You’ve stopped asking me to marry you. I think, finally, this is a good thing. We’re the last people on Earth, you cry into my ribs, your nose stopping on each ridge of bone like a gate unlatching. We don’t know that’s true, I say, but the air in this bunker is getting heavy with our foul smelling humidity. We’re just springs rebounding and recoiling, thrusting our hands out in the dark, mauling the air, waiting to connect.
You’ve stopped gorging on top ramen and bubble gum. The floor is littered with wrappers, slick with noodles, and those little peas that cling to the bottom of my shoes. I keep them on because I can’t give up the idea of running, my calves refusing to give up, the muscles popping and stretching below me, warning of attrition. There’s nowhere to run, I whisper, punching them twice a day anyway. You do love me, you say, mistaking my regrets as compliments.
You’ve stopped checking the latch on the containment door. The fear of being invaded has become the trampled dust, the network of shoe imprints you trace across the floor, pacing to keep the edge of possibility fresh in your mind. This you refuse to stop, coming closer and closer to my hip, my knees. Proximity, when we lived above, often created desire. But now you dart, zig and zag like a goldfish in too small of a bowl. I miss your skin by millimeters.
You’ve stopped talking, your voice caking over with fallen dust motes because you refused to wear the hospital masks I had provided. Then how will we kiss, you asked at my first suggestion. Survival, at first, felt flirty, like finding ourselves alone in a hotel while everyone else was at the beach. Now, I’m pretty sure the beach doesn’t exist. You still assume the world is out there, waiting for us, that we’ve merely stepped off the page of this fairy tale you’ve been writing in your head.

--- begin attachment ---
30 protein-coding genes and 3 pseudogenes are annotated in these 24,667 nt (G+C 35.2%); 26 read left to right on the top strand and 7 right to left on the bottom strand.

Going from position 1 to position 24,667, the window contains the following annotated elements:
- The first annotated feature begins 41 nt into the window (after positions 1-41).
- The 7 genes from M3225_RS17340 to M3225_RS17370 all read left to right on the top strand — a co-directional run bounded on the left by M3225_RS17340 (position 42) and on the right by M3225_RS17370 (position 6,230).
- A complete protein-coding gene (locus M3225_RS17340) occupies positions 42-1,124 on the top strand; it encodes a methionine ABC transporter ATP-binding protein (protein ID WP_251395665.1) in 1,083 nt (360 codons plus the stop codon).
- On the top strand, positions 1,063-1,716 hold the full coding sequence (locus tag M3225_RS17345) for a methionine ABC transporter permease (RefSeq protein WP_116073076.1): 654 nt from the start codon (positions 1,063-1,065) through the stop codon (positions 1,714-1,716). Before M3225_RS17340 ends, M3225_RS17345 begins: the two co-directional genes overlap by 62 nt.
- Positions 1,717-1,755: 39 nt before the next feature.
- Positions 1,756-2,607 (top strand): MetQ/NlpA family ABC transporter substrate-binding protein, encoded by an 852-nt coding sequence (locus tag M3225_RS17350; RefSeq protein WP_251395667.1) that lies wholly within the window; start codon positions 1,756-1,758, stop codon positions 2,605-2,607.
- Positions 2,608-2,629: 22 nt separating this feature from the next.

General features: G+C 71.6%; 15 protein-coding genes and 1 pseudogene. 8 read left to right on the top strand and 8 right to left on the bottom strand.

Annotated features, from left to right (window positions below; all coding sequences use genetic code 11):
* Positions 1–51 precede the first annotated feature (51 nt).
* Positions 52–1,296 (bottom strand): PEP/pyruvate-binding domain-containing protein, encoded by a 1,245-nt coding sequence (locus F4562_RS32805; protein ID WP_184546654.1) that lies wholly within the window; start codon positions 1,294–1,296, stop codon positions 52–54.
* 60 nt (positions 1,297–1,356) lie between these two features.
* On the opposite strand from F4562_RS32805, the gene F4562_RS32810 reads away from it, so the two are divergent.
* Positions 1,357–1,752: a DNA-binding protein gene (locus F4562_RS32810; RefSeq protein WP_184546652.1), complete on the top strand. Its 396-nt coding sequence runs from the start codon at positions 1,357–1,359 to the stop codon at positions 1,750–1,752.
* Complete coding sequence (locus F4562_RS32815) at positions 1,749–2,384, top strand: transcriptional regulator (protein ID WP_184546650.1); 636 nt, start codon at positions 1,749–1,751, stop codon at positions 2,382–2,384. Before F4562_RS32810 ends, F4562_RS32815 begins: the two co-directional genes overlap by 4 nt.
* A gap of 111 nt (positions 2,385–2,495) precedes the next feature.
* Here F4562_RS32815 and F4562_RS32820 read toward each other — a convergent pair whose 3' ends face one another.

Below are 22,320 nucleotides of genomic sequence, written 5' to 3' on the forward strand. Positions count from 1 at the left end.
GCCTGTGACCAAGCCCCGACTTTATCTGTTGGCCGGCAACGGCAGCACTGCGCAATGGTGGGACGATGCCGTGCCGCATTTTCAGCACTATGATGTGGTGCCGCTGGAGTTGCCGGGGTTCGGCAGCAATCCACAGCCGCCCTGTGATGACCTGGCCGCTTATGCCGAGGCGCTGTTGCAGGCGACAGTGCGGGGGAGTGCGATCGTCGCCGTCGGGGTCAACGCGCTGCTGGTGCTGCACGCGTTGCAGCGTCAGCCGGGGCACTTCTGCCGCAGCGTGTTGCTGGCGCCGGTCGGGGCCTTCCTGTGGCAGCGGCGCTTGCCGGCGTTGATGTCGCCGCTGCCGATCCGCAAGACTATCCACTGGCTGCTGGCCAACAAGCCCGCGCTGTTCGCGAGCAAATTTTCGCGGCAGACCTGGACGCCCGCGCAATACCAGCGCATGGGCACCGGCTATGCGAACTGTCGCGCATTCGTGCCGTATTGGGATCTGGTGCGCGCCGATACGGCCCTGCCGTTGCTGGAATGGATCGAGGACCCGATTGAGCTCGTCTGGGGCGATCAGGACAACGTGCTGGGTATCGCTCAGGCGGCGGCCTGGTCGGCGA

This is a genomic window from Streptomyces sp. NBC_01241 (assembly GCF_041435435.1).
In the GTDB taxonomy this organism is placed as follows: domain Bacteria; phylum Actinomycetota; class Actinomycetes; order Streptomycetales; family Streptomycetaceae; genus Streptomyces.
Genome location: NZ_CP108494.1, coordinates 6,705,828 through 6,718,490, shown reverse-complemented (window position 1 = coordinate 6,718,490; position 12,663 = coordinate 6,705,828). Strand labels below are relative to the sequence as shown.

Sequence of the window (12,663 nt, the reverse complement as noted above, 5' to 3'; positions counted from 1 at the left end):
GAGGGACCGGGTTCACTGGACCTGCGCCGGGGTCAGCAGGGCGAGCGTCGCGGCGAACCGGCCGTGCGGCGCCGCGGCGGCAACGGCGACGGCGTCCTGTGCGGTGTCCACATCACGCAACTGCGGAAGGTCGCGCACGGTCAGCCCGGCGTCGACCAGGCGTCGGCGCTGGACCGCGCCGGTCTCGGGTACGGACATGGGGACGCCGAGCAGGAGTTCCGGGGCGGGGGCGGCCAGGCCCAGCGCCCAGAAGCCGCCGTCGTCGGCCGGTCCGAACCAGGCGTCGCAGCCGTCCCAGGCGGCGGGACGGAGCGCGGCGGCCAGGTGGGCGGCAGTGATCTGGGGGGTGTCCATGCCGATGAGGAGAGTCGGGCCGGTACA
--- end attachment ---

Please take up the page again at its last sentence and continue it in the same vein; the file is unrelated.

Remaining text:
You’ve stopped waking up unless prodded by my fingers checking your neck for a pulse. A bear in hibernation, eyelids caked in allergy and lethargy. Even your heart has slowed. I whisper I love you, a hundred times a day, seizing on the lightning bug blip of your heart as it pushes back against my palm, its own failing cadence letting me know that I’m too late.
Tommy Dean is the author of a flash fiction chapbook entitled Special Like the People on TV from Redbird Chapbooks. A graduate of the Queens University of Charlotte MFA program, he has been previously published in the Hawaii Pacific Review, Spartan, Literary Orphans, JMWW, Split Lip Magazine, and New Flash Fiction Review. Find him @TommyDeanWriter on Twitter.